There’s something to be said for dealing with death on a daily basis. It makes a person more grateful, more appreciative for the life they do possess. It also makes a person more aware how incredibly fragile life is, how sometimes just the merest breath of chance is enough to take it away. It makes a person face the reality that death can be unspeakably unfair, and horrific and tragic accidents can befall anybody, no matter how nice or mean or good or evil the person is. It takes decades for a person to reach full growth, and sometimes more to reach potential, and yet it can be wiped out in the space between one heartbeat and the next.

Every time I have to deal with a dead child I can’t help but think of my own daughter on that table, a similar tragedy or sudden illness happening to her. I try so hard to appreciate her, to savor every moment with her, but I sometimes fail, as all parents do from time to time. There are times when I don’t want to spend any more quality time with her, when I just want her to go to bed so that I can get some work done. But then something happens that reminds me to appreciate the time I have with her, that pushes me to remember the lilt of her laugh, or the delighted shriek she makes when I pick her up and swing her around.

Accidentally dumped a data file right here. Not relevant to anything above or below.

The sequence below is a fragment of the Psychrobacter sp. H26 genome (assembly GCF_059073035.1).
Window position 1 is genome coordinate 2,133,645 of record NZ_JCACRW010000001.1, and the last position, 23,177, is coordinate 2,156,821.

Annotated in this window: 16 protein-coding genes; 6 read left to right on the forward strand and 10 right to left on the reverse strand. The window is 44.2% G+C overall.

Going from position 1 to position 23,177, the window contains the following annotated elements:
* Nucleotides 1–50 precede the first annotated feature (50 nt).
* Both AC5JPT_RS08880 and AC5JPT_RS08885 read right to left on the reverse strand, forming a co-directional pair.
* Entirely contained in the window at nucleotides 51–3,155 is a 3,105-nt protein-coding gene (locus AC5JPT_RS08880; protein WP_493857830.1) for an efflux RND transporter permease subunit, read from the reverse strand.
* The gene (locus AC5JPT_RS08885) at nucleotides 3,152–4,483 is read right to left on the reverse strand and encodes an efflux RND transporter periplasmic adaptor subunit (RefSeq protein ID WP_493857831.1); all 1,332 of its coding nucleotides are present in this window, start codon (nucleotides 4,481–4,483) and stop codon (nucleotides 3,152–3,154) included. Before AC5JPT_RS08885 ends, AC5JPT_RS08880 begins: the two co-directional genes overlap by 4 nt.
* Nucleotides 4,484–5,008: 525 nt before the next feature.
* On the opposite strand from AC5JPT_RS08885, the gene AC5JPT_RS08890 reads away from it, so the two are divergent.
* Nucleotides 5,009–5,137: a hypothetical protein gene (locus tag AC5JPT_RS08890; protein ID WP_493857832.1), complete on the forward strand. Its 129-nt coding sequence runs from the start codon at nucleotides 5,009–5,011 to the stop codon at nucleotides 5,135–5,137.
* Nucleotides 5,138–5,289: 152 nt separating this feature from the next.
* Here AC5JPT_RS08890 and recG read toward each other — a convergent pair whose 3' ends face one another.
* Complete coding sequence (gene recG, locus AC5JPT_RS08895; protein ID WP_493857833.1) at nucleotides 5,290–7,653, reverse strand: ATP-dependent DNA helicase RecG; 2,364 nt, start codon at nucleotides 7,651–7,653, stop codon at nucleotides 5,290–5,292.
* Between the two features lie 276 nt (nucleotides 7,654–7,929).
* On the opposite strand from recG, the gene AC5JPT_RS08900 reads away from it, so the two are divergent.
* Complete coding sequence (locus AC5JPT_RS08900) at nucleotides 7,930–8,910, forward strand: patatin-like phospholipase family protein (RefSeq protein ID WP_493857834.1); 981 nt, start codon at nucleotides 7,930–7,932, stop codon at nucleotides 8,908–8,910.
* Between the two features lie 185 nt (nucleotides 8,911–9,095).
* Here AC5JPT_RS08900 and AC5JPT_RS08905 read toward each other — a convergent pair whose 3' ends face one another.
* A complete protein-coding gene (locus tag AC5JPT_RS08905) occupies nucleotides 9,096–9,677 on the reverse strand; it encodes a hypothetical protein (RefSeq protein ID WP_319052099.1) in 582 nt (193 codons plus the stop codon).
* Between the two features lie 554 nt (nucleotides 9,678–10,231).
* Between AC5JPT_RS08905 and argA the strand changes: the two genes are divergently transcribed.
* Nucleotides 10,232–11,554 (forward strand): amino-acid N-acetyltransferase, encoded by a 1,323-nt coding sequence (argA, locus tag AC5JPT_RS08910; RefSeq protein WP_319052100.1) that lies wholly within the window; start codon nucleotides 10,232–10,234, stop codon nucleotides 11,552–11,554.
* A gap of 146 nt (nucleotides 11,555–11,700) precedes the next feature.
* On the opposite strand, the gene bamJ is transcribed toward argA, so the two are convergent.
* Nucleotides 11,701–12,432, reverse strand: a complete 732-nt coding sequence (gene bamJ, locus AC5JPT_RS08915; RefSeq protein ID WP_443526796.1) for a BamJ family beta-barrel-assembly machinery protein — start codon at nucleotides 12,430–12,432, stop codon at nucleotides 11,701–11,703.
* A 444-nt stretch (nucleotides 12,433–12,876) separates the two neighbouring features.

People wonder how I can do the work that I do. It’s gross, it’s smelly, it’s shocking and obscene.

But it reminds me of how fortunate I am, and for me, that’s what makes the job worth doing.